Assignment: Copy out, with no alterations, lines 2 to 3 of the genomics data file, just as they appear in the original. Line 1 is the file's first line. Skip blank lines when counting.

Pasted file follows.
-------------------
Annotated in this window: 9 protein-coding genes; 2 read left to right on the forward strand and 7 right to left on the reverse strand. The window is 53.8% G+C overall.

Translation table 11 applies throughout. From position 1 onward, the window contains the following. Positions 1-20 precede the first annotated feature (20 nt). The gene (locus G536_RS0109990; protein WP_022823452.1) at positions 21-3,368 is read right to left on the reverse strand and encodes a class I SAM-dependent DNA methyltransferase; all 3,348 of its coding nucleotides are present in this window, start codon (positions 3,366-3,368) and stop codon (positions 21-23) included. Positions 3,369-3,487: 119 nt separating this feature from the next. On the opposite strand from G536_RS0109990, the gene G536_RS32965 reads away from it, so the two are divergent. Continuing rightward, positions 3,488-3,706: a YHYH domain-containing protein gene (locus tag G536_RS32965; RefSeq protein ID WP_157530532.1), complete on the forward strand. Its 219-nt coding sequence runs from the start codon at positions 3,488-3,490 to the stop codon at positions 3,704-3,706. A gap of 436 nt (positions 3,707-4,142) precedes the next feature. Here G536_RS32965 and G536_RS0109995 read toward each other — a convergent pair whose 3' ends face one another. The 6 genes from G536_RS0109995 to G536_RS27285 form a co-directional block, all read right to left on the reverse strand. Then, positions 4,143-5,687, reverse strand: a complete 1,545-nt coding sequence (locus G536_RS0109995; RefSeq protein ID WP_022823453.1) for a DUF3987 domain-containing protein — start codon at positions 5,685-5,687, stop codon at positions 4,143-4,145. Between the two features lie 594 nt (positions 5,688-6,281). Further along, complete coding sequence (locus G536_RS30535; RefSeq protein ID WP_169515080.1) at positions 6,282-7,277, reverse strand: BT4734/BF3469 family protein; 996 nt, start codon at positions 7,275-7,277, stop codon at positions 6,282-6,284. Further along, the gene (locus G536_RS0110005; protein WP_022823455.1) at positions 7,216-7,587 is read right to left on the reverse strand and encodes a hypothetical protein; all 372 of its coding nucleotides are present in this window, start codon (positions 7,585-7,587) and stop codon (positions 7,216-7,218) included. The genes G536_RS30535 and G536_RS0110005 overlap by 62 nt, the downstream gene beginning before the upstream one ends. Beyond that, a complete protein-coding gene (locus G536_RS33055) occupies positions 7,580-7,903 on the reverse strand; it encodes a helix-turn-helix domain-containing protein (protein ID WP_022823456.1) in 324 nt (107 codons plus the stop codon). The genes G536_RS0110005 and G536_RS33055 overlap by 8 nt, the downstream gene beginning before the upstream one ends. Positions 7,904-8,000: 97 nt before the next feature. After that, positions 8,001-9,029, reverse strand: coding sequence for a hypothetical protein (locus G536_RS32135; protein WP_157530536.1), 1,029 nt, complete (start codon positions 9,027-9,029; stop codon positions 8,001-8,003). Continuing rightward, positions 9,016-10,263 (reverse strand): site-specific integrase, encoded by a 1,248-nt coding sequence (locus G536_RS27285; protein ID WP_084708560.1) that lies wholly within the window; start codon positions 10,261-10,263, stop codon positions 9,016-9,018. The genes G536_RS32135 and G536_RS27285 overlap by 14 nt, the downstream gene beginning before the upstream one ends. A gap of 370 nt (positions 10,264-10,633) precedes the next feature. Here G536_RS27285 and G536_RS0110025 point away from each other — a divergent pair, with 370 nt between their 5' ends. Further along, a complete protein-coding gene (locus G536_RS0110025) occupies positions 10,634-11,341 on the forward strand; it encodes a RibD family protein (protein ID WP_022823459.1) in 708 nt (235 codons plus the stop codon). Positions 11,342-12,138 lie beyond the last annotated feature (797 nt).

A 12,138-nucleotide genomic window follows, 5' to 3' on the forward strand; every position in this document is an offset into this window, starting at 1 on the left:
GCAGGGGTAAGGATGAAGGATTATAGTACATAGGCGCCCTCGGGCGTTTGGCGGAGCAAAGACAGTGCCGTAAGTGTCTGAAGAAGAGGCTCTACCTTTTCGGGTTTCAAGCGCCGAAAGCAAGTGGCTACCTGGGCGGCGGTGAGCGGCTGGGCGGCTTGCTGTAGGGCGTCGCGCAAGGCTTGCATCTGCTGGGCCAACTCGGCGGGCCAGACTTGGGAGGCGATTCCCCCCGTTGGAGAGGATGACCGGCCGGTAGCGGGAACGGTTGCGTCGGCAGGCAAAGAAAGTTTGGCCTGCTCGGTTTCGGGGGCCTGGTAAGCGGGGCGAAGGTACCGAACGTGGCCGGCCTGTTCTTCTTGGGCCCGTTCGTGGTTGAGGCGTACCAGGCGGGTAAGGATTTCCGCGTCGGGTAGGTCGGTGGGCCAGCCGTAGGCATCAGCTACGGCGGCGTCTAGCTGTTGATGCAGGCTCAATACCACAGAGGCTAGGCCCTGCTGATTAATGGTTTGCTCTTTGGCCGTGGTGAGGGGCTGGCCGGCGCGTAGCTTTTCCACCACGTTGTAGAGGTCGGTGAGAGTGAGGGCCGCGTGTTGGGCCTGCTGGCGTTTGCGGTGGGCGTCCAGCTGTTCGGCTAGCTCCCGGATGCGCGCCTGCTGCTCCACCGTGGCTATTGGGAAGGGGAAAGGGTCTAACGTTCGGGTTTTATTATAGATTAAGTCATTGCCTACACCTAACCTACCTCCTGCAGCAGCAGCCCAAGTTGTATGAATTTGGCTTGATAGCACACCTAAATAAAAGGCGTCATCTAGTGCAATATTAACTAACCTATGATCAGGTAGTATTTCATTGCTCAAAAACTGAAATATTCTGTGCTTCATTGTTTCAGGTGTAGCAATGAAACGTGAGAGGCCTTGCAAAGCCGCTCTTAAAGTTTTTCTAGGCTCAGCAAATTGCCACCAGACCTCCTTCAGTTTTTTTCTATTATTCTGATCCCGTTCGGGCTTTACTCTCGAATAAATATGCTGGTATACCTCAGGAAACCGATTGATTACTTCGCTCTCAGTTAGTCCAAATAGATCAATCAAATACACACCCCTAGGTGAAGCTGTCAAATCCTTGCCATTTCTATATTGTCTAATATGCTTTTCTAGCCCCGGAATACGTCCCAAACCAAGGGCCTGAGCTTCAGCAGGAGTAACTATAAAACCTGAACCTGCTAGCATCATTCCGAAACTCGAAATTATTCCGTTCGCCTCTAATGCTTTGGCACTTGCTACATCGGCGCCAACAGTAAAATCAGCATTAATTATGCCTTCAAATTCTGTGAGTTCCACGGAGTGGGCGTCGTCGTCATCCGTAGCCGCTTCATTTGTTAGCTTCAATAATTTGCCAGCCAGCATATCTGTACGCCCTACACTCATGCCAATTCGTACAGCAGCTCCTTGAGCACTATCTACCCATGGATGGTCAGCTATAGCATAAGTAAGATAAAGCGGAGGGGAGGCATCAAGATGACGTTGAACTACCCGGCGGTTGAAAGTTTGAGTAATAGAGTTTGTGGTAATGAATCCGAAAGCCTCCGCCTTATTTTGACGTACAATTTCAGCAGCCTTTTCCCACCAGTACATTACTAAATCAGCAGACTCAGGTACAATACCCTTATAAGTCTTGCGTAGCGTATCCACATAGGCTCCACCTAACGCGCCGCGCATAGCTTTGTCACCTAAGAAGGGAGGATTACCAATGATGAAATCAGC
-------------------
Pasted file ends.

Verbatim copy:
Translation table 11 applies throughout. From position 1 onward, the window contains the following. Positions 1-20 precede the first annotated feature (20 nt). The gene (locus G536_RS0109990; protein WP_022823452.1) at positions 21-3,368 is read right to left on the reverse strand and encodes a class I SAM-dependent DNA methyltransferase; all 3,348 of its coding nucleotides are present in this window, start codon (positions 3,366-3,368) and stop codon (positions 21-23) included. Positions 3,369-3,487: 119 nt separating this feature from the next. On the opposite strand from G536_RS0109990, the gene G536_RS32965 reads away from it, so the two are divergent. Continuing rightward, positions 3,488-3,706: a YHYH domain-containing protein gene (locus tag G536_RS32965; RefSeq protein ID WP_157530532.1), complete on the forward strand. Its 219-nt coding sequence runs from the start codon at positions 3,488-3,490 to the stop codon at positions 3,704-3,706. A gap of 436 nt (positions 3,707-4,142) precedes the next feature. Here G536_RS32965 and G536_RS0109995 read toward each other — a convergent pair whose 3' ends face one another. The 6 genes from G536_RS0109995 to G536_RS27285 form a co-directional block, all read right to left on the reverse strand. Then, positions 4,143-5,687, reverse strand: a complete 1,545-nt coding sequence (locus G536_RS0109995; RefSeq protein ID WP_022823453.1) for a DUF3987 domain-containing protein — start codon at positions 5,685-5,687, stop codon at positions 4,143-4,145. Between the two features lie 594 nt (positions 5,688-6,281). Further along, complete coding sequence (locus G536_RS30535; RefSeq protein ID WP_169515080.1) at positions 6,282-7,277, reverse strand: BT4734/BF3469 family protein; 996 nt, start codon at positions 7,275-7,277, stop codon at positions 6,282-6,284. Further along, the gene (locus G536_RS0110005; protein WP_022823455.1) at positions 7,216-7,587 is read right to left on the reverse strand and encodes a hypothetical protein; all 372 of its coding nucleotides are present in this window, start codon (positions 7,585-7,587) and stop codon (positions 7,216-7,218) included. The genes G536_RS30535 and G536_RS0110005 overlap by 62 nt, the downstream gene beginning before the upstream one ends. Beyond that, a complete protein-coding gene (locus G536_RS33055) occupies positions 7,580-7,903 on the reverse strand; it encodes a helix-turn-helix domain-containing protein (protein ID WP_022823456.1) in 324 nt (107 codons plus the stop codon). The genes G536_RS0110005 and G536_RS33055 overlap by 8 nt, the downstream gene beginning before the upstream one ends. Positions 7,904-8,000: 97 nt before the next feature. After that, positions 8,001-9,029, reverse strand: coding sequence for a hypothetical protein (locus G536_RS32135; protein WP_157530536.1), 1,029 nt, complete (start codon positions 9,027-9,029; stop codon positions 8,001-8,003). Continuing rightward, positions 9,016-10,263 (reverse strand): site-specific integrase, encoded by a 1,248-nt coding sequence (locus G536_RS27285; protein ID WP_084708560.1) that lies wholly within the window; start codon positions 10,261-10,263, stop codon positions 9,016-9,018. The genes G536_RS32135 and G536_RS27285 overlap by 14 nt, the downstream gene beginning before the upstream one ends. A gap of 370 nt (positions 10,264-10,633) precedes the next feature. Here G536_RS27285 and G536_RS0110025 point away from each other — a divergent pair, with 370 nt between their 5' ends. Further along, a complete protein-coding gene (locus G536_RS0110025) occupies positions 10,634-11,341 on the forward strand; it encodes a RibD family protein (protein ID WP_022823459.1) in 708 nt (235 codons plus the stop codon). Positions 11,342-12,138 lie beyond the last annotated feature (797 nt).

A 12,138-nucleotide genomic window follows, 5' to 3' on the forward strand; every position in this document is an offset into this window, starting at 1 on the left: